At the same time, in Trotsky’s writings, there were important caveats.  He warned that while the bureaucracy was not invested with any historic mission, it could still, conjuncturally, be forced, while defending its own interests, to partially negate or oppose capitalism.  If in territories occupied by its, Moscow carried out statification and expropriations, that would be not because of socialist aims but because  “it is neither desirous nor capable of sharing the power … with the old ruling classes  …”[cxxxvi] But   “the primary political criterion for us is not the transformation of property relations …  however important these may be in themselves [i.e., these could be very important – K.C.], but rather the change in the consciousness and organization of the world proletariat ….From this one, and the only decisive standpoint, the politics of Moscow …retains its reactionary character and remains the chief obstacle on the road to the world revolution.  Our general appraisal … does not, however, alter the particular fact that the statification  …is in itself a progressive measure…. But its progressiveness it relative … [The bureaucratic autocracy] by far outweighs the progressive content of Stalinist reforms in Poland.  In order that nationalized property … becomes a basis for …socialist development, it is necessary to overthrow the Moscow bureaucracy.”[cxxxvii]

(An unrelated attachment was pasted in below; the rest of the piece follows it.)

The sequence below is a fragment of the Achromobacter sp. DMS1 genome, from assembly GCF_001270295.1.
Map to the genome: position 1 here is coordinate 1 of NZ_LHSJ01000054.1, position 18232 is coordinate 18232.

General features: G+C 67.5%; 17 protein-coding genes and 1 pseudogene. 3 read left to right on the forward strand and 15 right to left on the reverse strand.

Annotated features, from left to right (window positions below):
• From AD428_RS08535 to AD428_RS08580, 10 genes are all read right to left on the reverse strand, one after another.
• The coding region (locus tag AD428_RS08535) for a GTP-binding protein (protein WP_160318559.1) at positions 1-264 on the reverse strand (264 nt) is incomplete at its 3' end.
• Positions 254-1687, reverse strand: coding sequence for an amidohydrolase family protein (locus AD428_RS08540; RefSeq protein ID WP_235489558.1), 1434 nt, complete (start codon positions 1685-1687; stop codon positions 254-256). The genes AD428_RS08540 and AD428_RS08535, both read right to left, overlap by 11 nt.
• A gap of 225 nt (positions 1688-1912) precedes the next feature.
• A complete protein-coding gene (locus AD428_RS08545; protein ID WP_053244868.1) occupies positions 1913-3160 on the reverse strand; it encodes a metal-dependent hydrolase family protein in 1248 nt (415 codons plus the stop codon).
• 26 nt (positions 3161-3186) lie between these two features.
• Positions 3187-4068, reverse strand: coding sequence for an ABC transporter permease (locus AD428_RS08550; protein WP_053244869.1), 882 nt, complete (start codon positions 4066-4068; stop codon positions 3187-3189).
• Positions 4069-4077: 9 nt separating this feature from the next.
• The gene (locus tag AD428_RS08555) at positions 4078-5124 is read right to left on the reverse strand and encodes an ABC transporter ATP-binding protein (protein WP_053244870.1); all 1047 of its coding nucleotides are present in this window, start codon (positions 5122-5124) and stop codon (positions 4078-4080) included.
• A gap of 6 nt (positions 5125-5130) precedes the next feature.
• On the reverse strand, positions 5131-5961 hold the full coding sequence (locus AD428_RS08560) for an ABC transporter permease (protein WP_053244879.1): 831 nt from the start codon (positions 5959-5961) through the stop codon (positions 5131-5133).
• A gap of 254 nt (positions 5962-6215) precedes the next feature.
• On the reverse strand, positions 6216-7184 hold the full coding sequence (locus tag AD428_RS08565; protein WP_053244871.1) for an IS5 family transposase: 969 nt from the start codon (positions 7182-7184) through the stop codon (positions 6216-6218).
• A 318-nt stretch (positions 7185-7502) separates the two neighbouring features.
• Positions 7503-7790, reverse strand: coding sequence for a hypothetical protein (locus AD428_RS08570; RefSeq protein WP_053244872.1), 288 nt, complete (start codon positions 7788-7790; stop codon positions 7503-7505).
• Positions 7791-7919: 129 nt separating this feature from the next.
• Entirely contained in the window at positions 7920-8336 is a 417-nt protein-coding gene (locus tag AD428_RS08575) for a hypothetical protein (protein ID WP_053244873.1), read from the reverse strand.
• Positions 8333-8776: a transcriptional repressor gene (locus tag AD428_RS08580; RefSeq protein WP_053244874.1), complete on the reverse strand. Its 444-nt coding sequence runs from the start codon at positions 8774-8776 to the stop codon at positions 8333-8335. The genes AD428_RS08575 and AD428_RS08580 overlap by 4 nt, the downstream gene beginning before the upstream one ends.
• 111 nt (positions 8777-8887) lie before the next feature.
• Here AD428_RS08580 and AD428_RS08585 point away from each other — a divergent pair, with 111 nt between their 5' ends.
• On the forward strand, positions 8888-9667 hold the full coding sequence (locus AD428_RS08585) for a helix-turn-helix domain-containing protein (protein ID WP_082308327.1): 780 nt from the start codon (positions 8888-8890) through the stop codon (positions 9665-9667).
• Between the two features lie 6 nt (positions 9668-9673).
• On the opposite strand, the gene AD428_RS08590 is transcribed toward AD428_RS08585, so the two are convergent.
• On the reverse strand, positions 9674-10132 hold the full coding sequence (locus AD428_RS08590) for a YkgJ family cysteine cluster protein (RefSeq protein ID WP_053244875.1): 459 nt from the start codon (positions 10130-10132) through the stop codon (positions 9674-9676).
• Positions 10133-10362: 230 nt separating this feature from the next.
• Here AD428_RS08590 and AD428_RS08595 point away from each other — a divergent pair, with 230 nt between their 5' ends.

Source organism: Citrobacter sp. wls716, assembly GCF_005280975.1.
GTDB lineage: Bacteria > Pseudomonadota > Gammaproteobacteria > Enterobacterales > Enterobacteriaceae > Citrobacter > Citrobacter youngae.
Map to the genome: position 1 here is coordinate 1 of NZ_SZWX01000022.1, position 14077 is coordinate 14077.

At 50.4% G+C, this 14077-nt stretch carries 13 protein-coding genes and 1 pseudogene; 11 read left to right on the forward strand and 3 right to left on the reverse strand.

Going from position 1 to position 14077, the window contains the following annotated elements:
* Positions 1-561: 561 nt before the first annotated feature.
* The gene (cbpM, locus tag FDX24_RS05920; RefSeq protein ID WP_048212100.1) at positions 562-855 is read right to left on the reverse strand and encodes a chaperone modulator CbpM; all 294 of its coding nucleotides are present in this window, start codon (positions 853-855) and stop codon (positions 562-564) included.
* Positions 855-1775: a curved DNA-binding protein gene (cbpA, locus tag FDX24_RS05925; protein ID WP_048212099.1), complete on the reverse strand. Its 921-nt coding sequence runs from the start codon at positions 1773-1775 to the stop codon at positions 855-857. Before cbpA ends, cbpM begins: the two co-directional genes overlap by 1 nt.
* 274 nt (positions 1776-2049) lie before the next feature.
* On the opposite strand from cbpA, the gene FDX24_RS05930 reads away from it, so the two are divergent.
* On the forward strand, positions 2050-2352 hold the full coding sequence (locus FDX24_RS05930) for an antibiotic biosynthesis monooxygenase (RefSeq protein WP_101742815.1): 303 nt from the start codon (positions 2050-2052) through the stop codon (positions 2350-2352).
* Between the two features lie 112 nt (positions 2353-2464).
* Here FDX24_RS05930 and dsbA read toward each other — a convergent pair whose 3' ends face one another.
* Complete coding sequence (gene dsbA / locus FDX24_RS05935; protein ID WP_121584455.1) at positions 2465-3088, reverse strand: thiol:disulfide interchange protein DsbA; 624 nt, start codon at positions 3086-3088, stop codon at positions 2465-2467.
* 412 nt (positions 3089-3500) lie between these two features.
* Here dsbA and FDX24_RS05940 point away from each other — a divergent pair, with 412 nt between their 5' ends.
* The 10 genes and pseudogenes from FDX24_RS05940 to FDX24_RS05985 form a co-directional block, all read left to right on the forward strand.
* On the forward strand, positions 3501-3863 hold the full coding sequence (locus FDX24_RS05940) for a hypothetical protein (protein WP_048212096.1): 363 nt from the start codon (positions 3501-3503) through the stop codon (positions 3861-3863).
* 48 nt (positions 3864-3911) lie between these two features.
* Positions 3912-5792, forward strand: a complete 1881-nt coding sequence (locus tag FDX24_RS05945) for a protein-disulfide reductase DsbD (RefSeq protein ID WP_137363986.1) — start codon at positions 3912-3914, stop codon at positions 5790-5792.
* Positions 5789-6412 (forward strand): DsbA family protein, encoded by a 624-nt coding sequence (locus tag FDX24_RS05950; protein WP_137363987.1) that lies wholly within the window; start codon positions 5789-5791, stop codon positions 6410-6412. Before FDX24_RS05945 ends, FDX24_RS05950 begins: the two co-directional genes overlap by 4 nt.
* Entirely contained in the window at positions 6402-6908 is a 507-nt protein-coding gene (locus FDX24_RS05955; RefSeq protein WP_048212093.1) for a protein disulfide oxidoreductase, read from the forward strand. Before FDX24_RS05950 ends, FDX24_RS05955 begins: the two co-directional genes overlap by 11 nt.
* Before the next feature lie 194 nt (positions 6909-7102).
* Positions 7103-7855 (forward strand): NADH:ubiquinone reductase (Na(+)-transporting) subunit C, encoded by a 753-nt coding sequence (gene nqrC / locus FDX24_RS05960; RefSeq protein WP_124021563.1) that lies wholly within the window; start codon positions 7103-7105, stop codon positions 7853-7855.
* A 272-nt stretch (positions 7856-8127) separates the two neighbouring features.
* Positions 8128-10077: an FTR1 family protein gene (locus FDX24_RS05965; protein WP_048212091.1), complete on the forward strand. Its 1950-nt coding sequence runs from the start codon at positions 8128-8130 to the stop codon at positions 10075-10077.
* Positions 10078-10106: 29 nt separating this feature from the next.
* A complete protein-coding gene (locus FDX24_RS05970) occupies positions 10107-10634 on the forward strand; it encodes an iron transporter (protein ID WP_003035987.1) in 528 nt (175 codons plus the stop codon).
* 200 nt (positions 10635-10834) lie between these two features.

Failure to grasp the complexity of his ideas led, in some cases to a hierarchy -- anti-imperialism is superior to the anti-bureaucratic struggles --or to a transformation of the “defence of the “USSR” slogan into  opposition to actual workers’ struggles, as with Isaac Deutscher,[cxxxviii] or a passive support  for bureaucratic reformism, as with Tariq Ali’s response to Gorbachev and Yeltsin’s early phase (i.e., when Yeltsin seemed to be still a “dissident Communist”.[cxxxix]

Nevertheless, it can be argued that Trotsky’s Marxism, including and upto the programme that he helped to develop for the Fourth International in 1933 – 40, remains the most advanced outpost of classical Marxism.  His uncompromising proletarian internationalism ensured that there would be few nationalist or ‘democratic’ defections during war. Despite tremendous repression world wide, the cadres of the Fourth International came out of the war more proletarianised, and with an unshaken faith in the future.[cxl] This would once again be a contentious claim. Ian Thatcher’s book has a clearly different claim. Citing the then Bukharinist on the road to Social Democratism (and later a rabid anti-communist) Bertram Wolfe’s review of Trotsky’s The Revolution Betrayed, Thatcher asserts that the Fourth International had the same bureaucratic tendency as the Third, and was dominated by the “Russian faction” and was a one-man show.[cxli] In view of some of the facts already discussed, such as the difficulty Trotsky had in getting others to agree to the proclamation of the Fourth International, it is surprising to find the charge that the Fourth International was a one-man show.     It is true that in the post-war world, there have been many pressures, many new forces have come up, and few of the Trotskyist trends have been able to cope with them all. Unless it can be shown that the heritage of classical Marxism could have survived fascism, Stalinism, and World War II without organisational forms, the foundation of the Fourth International, with all its flaws, remains among the most signal of Trotsky’s achievements -- an achievement made possible by his insight into the relationship between Marxist theory and the organisation.